How Labor Helped Bring Down Scott Walker and Bruce Rauner

Rachel M. Cohen November 7, 2018

Anti-union governors Scott Walker and Bruce Rauner both lost re-election Tuesday night. (Win McNamee/Getty Images, Alex Wong/Getty Images)

On Tues­day night, in a strong rebuke to the anti-labor agen­das of Wis­con­sin and Illi­nois’ Repub­li­can gov­er­nors, vot­ers elect­ed Democ­rats to lead their states. Illi­nois’ new gov­er­nor, Demo­c­rat J.B. Pritzk­er, won the race with 54 per­cent of the vote, while Wisconsin’s new gov­er­nor, Tony Evers, won his con­test, though final votes are still being tal­lied. Both ran on strong, clear mes­sages of sup­port­ing unions and work­ing families. 

It would be hard to under­state the dam­age to work­ers wrought by Scott Walk­er, elect­ed dur­ing the Tea Par­ty wave of 2010, and Bruce Rauner, elect­ed in 2014. Walk­er wast­ed no time tak­ing aim at orga­nized labor: In 2011 he pro­posed the noto­ri­ous Act 10, leg­is­la­tion which stripped pub­lic school teach­ers of their right to col­lec­tive­ly bar­gain, on top of slash­ing their health insur­ance and pen­sion ben­e­fits. Act 10 inspired 100,000 peo­ple to protest at the state capi­tol, but when Walk­er eas­i­ly won a recall elec­tion in 2012, he grew embold­ened. Repub­li­cans repealed Wisconsin’s pre­vail­ing wage laws for state and local gov­ern­ment fund­ed projects, and Wisconsin’s min­i­mum wage remains stuck at $7.25. The last time it was raised was near­ly a decade ago.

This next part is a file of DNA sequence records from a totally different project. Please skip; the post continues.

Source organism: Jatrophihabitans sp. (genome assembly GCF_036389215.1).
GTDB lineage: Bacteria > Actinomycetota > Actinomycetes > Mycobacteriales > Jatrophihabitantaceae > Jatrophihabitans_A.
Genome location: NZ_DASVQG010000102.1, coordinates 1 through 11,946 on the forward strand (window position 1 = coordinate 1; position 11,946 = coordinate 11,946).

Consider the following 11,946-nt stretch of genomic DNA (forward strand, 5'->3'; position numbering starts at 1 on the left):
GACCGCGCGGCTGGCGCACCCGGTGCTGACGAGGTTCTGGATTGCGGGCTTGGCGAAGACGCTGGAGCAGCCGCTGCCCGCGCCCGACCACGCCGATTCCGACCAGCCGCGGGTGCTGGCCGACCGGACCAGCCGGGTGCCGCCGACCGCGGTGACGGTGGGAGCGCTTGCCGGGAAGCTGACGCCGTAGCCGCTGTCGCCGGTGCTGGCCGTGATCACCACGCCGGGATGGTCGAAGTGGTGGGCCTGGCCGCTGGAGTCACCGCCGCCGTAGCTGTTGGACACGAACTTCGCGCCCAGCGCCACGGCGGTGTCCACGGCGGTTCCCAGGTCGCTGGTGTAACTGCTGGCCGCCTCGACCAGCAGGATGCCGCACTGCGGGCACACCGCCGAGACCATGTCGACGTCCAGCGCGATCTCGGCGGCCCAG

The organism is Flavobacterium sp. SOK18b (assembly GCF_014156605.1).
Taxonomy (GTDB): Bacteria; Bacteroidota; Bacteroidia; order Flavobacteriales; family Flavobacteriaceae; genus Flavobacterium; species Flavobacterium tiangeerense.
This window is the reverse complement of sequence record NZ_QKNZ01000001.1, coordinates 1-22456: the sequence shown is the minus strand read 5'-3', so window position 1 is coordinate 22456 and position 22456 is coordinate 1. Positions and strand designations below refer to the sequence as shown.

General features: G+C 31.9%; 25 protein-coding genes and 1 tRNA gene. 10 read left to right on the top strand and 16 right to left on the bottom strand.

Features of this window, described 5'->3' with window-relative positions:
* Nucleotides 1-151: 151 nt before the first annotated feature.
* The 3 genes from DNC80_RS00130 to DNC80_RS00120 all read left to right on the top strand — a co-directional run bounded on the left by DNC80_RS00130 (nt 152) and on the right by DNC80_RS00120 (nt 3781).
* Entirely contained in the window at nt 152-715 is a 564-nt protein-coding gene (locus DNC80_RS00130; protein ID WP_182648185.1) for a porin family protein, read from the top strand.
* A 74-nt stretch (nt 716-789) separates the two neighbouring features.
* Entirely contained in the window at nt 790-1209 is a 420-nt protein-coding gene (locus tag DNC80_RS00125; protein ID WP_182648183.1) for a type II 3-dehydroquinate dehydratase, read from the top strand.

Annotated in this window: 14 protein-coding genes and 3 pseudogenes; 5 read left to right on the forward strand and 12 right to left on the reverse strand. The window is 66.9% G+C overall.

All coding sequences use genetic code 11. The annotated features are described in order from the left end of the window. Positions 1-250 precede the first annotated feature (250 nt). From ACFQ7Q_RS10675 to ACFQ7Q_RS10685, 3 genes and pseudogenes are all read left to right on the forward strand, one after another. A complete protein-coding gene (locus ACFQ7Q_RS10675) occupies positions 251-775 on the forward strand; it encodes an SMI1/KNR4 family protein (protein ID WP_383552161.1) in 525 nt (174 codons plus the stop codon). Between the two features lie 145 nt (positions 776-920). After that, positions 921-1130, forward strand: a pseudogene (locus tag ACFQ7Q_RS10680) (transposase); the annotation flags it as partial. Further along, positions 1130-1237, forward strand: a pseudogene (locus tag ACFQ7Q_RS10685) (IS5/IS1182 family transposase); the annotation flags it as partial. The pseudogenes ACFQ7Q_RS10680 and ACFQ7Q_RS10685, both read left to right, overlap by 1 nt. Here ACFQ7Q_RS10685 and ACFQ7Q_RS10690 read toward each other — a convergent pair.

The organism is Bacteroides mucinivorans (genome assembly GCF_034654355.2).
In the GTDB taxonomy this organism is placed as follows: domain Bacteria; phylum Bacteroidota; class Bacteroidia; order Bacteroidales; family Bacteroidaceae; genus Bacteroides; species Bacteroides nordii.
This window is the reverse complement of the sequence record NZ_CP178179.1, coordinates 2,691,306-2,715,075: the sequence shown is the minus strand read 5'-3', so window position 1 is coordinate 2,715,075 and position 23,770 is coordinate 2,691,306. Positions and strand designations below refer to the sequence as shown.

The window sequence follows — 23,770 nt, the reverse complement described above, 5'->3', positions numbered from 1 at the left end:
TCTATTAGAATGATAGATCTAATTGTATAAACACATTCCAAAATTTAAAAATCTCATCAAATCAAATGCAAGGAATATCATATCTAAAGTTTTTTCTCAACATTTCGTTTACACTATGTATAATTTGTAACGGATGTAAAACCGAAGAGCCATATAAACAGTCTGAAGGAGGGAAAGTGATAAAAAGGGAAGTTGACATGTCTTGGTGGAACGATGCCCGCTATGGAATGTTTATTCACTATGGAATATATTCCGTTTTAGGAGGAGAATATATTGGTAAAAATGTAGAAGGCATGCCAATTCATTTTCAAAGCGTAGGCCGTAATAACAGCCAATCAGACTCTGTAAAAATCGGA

Pri­or to Act 10, the state’s largest teach­ers union — the Wis­con­sin Edu­ca­tion Asso­ci­a­tion Coun­cil (WEAC) — boast­ed 98,000 mem­bers. By 2016, that num­ber had dropped to 36,074. As of August, WEAC mem­ber­ship had fall­en even fur­ther, to just over 32,000 edu­ca­tors. Over­all union mem­ber­ship across the state is down too: There were 355,000 union mem­bers across Wis­con­sin in 2010, but as of 2017, that num­ber stood at 230,000.

In Illi­nois, Rauner’s record was sim­i­lar­ly hos­tile to work­ers. Upon tak­ing office in 2015, the governor’s first order of busi­ness was to intro­duce his so-called Turn­around Agen­da” — a wish-list of 44 pro­pos­als that he insist­ed were need­ed to save the state. Among them were calls to elim­i­nate col­lec­tive bar­gain­ing for pub­lic sec­tor unions, estab­lish right-to-work zones through­out the state, and end pre­vail­ing wage laws. He lat­er would veto a bill that would have raised his state’s $8.25 min­i­mum wage to $15 an hour by 2022, and issued an exec­u­tive order that gave state work­ers per­mis­sion to not pay union agency fees, a decree that led ulti­mate­ly to the case which end­ed agency fees for good at the U.S. Supreme Court, Janus v. AFSM­CE.